The lies we are told at school

I wanted to address a pet peeve of mine that recently came to a head after a couple of business classes. This pet peeve is being given false stories of business successes or failures. I explored this earlier with the article titled Maxims are true until till they are not. Recently, I started my summer business courses and had the frustrating experience of listening colleagues engage in what they thought was a serious discussion about two business examples which were completely untrue.

In this class, the students mentioned Wal-Mart’s failure in Germany and Chevy Nova’s failure in Mexico as two anecdotal examples of failures in International Marketing. What incensed me was the trivial nature of discussions about these two stories. One member of the class explained that the reason WalMart’s failed in Germany was because of cultural missteps where greeters at the door offended German sensibilities. Not only is this patently untrue, the professor did not correct this persons mistake. The class then went on to discuss this absurdity for 20 minutes.

The research article “Why did Wal-Mart fail in Germany?” written by Andreas Knorr and Andreas Arndt clearly point out the reasons for the failure of Wal-Mart which I’ve quoted below:

• A fundamentally flawed entry-by-acquisition strategy,
• a management by “hubris and clash of cultures”-approach to labor relations,
• a blatant failure to deliver on its legendary “we sell for less – always“, “everyday
low prices” and “excellent service” value proposition, and
• bad publicity due to its repeated infringement of some important German laws
and regulations.

As the article points out, cultural missteps were only one part of the problem but that had more to do with Wal-Mart’s relations with its German employees and its relationships with its labor unions more than affecting German consumer sensibilities.

The second story was about the Chevy Nova. The story told was that the car failed in the Mexican market due to the word Nova which means “No Go” in Spanish. I’d had heard this story before but not in a marketing class and something rang patently untrue about it and I did some research and apparently, I’m not the only one who felt the same way.

This article from Snopes which is a site dedicated to revealing urban legends, presents compelling reasons for why the ‘Nova’ story might be untrue.

* First of all, the phrase “no va” (literally “doesn’t go”) and the word “nova” are distinct entities with different pronunciations in Spanish: the former is two words and is pronounced with the accent on the second word; the latter is one word with the accent on the first syllable. Assuming that Spanish speakers would naturally see the word “nova” as equivalent to the phrase “no va” and think “Hey, this car doesn’t go!” is akin to assuming that English speakers woud spurn a dinette set sold under the name Notable because nobody wants a dinette set that doesn’t include a table.

* Although “no va” can be literally translated as “no go,” it would be a curious locution for a speaker of Spanish to use in reference to a car. Just as an English speaker would describe a broken-down car by saying that it “doesn’t run” rather than it “doesn’t go,” so a Spanish speaker would refer to a malfunctioning automobile by saying “no marcha” or “no funciona” or “no camina” rather than “no va.”

* Pemex (the Mexican government-owned oil monopoly) sold (and still sells) gasoline in Mexico under the name “Nova.” If Mexicans were going to associate anything with the Chevrolet Nova based on its name, it would probably be this gasoline. In any case, if Mexicans had no compunctions about filling the tanks of their cars with a type of gasoline whose name advertised that it “didn’t go,” why would they reject a similarly-named automobile?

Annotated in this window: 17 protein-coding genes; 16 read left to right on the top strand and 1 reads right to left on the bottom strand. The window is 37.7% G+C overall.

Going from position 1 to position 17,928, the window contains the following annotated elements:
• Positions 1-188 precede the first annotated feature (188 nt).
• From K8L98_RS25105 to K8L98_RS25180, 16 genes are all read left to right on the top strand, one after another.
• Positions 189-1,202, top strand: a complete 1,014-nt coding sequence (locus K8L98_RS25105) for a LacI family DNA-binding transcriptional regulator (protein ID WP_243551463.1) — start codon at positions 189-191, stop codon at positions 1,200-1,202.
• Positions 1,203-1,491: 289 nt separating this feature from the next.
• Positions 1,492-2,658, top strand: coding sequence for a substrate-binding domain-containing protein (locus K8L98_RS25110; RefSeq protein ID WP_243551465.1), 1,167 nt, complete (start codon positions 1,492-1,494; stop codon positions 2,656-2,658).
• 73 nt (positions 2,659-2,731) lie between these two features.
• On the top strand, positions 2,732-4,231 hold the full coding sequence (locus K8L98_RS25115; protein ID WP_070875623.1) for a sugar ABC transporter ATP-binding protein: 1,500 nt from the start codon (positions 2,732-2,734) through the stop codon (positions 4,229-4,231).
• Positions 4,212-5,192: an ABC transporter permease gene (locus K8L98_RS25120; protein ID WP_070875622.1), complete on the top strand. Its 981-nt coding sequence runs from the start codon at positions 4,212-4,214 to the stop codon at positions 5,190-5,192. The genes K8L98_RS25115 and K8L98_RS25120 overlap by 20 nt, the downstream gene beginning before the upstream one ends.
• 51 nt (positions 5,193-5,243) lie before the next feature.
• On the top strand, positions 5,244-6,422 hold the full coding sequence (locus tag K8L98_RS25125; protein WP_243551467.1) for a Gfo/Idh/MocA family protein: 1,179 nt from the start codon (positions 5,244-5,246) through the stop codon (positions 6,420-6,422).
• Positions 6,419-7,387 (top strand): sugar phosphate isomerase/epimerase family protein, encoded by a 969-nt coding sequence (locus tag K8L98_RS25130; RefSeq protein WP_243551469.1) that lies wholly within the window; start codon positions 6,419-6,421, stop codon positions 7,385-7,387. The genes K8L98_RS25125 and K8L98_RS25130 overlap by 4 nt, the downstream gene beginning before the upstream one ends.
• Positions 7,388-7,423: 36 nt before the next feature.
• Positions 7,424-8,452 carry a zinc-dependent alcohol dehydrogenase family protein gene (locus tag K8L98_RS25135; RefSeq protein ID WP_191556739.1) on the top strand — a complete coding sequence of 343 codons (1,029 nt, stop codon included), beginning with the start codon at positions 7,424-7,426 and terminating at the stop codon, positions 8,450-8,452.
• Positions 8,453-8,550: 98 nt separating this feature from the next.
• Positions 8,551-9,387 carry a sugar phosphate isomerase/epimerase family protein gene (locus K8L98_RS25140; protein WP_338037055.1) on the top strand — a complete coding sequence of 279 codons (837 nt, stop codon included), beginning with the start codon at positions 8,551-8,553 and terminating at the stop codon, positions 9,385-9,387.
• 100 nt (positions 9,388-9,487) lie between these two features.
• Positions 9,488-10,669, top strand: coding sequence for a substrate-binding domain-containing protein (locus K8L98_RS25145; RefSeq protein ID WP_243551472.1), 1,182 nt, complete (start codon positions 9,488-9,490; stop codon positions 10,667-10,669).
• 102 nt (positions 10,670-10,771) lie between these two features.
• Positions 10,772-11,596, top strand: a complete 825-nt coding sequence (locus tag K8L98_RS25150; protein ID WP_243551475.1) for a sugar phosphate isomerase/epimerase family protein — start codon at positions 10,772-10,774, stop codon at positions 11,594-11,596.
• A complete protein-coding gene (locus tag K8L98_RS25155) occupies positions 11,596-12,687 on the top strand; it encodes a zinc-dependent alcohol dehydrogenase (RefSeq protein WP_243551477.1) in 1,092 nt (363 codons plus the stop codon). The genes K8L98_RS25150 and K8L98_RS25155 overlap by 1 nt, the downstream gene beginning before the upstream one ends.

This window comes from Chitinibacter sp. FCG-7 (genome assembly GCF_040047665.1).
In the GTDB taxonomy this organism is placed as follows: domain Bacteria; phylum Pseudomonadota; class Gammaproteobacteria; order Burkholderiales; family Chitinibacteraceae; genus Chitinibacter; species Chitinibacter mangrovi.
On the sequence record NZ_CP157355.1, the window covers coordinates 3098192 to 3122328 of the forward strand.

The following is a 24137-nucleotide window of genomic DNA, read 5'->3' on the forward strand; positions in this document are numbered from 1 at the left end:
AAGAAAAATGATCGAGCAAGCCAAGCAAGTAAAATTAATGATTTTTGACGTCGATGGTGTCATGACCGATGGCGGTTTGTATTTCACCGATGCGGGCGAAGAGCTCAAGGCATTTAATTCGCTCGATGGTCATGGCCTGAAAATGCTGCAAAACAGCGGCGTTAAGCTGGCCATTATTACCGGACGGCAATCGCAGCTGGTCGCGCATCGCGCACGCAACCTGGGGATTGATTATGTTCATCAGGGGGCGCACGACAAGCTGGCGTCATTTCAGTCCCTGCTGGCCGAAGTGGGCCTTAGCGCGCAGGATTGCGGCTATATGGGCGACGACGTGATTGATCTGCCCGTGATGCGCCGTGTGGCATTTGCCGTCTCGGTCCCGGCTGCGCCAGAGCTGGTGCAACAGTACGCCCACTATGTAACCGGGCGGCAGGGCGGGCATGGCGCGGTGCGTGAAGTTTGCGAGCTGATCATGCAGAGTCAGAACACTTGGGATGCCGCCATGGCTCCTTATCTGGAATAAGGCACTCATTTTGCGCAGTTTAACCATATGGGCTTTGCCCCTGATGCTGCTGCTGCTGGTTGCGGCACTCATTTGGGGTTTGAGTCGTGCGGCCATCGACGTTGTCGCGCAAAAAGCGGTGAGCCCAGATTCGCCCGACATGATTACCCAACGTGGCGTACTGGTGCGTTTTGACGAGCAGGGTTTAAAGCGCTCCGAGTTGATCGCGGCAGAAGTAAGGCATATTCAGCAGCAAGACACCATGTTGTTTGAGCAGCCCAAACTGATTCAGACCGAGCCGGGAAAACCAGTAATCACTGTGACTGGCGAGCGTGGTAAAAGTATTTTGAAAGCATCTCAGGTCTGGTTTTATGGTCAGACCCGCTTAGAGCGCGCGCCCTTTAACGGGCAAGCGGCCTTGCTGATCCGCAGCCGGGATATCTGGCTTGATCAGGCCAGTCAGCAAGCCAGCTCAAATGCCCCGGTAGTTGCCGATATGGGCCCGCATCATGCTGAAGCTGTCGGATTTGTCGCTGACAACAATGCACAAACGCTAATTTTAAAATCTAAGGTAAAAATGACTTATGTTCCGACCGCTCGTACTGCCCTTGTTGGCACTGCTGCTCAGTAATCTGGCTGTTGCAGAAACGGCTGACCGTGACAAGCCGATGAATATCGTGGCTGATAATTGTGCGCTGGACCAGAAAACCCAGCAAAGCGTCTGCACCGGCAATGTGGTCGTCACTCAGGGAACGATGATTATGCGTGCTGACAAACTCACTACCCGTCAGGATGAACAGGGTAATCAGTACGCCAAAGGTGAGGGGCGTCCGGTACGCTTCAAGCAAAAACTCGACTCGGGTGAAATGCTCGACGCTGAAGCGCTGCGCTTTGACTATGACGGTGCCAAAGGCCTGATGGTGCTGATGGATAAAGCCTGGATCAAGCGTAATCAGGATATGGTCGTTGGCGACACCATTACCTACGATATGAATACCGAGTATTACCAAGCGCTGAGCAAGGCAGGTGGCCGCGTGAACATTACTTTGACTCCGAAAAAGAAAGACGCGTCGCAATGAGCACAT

* This legend assumes that a handful of General Motors executives launched a car into a foreign market and remained in blissful ignorance about a possible adverse translation of its name. Even if nobody in Detroit knew enough rudimentary Spanish to notice the coincidence, the Nova could not have been brought to market in Mexico and/or South America without the involvement of numerous Spanish speakers engaged to translate user manuals, prepare advertising and promotional materials, communicate with the network of Chevrolet dealers in the target countries, etc. In fact, GM was aware of the translation and opted to retain the model name “Nova” in Spanish-speaking markets anyway, because they (correctly) felt the matter to be unimportant.

While not definitive, (which would require sales numbers for the Chevy Nova in Mexico which are not available), they do a credible job of casting doubt on the story. With this sort of doubt on the credibility of this story, it’s inexcusable that this example gets cited as a failure in International Marketing at a business school.

Last point, a couple of weeks ago Don Norman held a talk at our school and made the claim that Disney Executives prefer to have long lines for their rides (but show you videos to make you feel like you are not waiting for a long time). Of course, as a complete counterpoint to his claim, I watched a video in my Operations Management class where Disney Executives were on record as wanting to reduce customer wait times (and would rather have them buying items and consuming food at their restaurants) and therefore implemented a FASTPASS system.

It’s contradictory stories like this which should make all of us a lot more vigilant and unwilling to accept these stories that are told to us. And it’s not just about business. Paul Graham had a very interesting essay about the lies we tell children which was a great read.

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